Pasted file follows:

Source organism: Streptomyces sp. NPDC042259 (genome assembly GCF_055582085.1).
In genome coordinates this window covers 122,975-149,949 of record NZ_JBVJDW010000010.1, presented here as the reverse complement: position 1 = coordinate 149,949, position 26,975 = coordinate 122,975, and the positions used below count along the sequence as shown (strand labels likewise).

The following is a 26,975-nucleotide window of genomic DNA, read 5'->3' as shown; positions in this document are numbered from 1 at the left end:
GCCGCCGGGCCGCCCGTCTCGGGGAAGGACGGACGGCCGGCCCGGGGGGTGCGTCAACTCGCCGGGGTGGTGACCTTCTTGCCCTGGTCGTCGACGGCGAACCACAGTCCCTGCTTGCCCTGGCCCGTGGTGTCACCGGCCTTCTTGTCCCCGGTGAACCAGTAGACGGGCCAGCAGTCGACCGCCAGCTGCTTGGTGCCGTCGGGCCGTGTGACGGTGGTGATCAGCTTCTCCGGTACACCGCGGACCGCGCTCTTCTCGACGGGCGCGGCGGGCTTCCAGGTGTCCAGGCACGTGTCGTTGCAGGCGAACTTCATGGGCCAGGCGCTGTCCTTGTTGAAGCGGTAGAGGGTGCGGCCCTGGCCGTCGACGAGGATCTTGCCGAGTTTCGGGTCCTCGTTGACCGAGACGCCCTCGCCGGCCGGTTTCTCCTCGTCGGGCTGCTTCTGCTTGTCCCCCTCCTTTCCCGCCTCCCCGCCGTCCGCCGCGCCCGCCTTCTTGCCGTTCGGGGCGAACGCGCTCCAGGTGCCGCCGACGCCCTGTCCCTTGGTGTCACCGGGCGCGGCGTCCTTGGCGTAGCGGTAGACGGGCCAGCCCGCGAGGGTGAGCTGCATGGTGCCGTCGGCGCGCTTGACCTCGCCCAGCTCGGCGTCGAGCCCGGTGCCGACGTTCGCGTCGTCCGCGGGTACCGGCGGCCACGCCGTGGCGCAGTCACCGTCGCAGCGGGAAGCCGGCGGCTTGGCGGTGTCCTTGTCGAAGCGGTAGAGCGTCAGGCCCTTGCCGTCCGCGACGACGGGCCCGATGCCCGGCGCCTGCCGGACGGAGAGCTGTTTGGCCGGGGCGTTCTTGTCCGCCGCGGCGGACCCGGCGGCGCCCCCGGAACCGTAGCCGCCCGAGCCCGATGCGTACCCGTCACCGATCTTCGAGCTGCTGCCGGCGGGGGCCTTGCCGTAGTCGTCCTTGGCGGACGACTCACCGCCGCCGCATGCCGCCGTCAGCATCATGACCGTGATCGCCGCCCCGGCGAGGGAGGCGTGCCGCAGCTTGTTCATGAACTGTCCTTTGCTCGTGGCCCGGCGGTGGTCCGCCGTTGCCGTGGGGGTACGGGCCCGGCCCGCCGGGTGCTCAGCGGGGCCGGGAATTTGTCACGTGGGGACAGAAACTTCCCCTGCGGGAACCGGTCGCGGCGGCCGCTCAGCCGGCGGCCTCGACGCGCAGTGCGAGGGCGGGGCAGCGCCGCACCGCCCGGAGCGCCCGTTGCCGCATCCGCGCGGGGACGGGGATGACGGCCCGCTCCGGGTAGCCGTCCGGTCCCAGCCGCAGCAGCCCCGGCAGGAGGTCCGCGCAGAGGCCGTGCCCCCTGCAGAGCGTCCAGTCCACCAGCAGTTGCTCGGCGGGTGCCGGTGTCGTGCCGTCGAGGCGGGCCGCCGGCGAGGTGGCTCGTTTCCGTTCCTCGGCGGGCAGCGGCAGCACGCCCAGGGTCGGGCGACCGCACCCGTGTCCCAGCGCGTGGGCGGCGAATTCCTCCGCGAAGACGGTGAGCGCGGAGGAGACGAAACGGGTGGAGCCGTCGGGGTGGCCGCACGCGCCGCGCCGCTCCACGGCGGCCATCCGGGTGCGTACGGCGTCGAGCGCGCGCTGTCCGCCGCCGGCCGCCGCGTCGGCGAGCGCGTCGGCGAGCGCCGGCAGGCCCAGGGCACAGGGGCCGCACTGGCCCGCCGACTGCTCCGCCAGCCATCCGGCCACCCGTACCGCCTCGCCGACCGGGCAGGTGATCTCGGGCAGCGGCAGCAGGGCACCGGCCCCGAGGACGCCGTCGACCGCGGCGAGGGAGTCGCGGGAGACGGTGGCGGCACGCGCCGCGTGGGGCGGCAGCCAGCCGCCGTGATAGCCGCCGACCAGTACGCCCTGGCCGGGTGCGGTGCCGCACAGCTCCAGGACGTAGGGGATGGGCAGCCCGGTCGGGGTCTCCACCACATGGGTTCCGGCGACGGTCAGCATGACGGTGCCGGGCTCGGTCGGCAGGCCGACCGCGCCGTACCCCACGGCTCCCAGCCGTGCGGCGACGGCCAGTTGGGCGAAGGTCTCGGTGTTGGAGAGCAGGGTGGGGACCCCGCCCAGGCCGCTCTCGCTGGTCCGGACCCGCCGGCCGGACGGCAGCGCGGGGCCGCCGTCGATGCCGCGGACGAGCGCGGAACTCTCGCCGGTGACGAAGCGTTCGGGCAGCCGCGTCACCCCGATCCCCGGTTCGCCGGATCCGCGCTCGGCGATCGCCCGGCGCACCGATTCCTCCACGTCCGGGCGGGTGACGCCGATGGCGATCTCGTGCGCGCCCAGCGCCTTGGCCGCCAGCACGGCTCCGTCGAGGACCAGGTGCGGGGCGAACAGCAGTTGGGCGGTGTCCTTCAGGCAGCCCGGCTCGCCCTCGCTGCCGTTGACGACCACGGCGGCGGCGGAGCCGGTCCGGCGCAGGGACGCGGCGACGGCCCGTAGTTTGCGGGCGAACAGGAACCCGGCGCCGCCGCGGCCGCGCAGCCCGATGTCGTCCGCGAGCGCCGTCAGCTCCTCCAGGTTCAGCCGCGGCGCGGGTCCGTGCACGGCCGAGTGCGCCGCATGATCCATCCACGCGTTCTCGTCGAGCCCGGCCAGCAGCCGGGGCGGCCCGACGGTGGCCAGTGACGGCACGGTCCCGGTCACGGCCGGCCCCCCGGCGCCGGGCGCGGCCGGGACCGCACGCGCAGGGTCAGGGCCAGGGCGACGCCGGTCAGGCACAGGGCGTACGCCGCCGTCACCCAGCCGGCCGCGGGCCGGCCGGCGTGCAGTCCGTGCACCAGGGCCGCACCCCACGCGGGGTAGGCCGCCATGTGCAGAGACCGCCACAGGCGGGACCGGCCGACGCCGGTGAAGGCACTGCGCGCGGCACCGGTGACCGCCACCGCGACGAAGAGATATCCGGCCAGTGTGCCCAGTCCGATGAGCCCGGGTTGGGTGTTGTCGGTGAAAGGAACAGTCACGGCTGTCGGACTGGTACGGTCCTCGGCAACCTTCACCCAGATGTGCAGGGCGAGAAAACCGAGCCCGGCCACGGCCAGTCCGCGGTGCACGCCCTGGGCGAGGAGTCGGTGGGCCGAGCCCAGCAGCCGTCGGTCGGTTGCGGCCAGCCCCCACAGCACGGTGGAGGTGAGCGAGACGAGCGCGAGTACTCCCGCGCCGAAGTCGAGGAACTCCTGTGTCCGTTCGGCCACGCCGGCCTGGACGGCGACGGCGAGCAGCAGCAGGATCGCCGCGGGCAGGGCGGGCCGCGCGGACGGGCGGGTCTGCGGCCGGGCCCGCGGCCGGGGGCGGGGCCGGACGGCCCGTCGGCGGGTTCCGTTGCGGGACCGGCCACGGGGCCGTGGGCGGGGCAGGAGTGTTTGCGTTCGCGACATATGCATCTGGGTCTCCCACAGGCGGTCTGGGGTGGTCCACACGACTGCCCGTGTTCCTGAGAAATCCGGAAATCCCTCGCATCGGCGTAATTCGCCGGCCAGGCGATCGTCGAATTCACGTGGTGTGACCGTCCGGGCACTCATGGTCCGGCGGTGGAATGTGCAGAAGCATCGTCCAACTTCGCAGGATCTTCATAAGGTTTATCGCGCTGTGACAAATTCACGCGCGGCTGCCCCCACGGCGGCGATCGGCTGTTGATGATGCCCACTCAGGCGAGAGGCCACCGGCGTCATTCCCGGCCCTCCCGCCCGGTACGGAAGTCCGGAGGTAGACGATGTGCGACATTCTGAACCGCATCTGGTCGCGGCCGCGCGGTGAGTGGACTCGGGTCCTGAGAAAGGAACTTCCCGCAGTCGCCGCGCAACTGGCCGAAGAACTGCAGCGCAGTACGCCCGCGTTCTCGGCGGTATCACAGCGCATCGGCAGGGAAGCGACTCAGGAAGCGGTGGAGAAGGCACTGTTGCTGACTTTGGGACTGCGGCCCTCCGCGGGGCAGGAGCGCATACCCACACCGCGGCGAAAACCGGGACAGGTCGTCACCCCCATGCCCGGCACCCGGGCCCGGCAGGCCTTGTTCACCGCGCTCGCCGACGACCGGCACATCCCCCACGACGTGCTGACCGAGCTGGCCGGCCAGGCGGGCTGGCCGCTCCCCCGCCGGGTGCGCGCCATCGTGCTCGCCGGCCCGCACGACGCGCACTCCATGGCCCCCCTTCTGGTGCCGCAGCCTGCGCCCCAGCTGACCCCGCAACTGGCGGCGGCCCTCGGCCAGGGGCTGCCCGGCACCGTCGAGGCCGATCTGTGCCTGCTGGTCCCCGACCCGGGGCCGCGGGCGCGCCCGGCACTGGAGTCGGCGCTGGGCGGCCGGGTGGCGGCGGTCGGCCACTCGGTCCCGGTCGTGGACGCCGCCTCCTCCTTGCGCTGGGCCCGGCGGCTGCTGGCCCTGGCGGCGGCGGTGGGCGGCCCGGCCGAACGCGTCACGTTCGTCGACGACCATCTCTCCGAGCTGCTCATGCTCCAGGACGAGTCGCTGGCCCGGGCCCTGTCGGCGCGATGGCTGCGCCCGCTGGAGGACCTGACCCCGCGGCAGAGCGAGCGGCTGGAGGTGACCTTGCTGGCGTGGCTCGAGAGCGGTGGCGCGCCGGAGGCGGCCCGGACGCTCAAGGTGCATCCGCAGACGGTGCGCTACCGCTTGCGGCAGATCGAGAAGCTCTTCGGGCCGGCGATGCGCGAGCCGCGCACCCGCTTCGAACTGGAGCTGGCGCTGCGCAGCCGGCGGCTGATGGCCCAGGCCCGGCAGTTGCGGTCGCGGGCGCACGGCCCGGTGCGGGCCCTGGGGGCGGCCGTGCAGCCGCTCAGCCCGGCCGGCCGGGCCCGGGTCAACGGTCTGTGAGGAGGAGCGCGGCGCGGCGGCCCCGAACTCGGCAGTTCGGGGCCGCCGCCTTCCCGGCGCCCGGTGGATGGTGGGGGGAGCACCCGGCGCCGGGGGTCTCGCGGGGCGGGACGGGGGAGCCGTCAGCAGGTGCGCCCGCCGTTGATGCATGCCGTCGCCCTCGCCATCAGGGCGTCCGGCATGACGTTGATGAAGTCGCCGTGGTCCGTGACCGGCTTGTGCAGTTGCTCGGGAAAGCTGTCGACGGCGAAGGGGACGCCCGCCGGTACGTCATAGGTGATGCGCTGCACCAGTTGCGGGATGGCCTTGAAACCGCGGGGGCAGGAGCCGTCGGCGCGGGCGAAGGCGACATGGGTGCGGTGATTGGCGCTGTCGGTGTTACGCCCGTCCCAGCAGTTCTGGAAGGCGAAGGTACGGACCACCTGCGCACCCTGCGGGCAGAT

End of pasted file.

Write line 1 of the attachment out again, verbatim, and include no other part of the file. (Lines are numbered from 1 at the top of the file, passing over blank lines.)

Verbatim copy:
Source organism: Streptomyces sp. NPDC042259 (genome assembly GCF_055582085.1).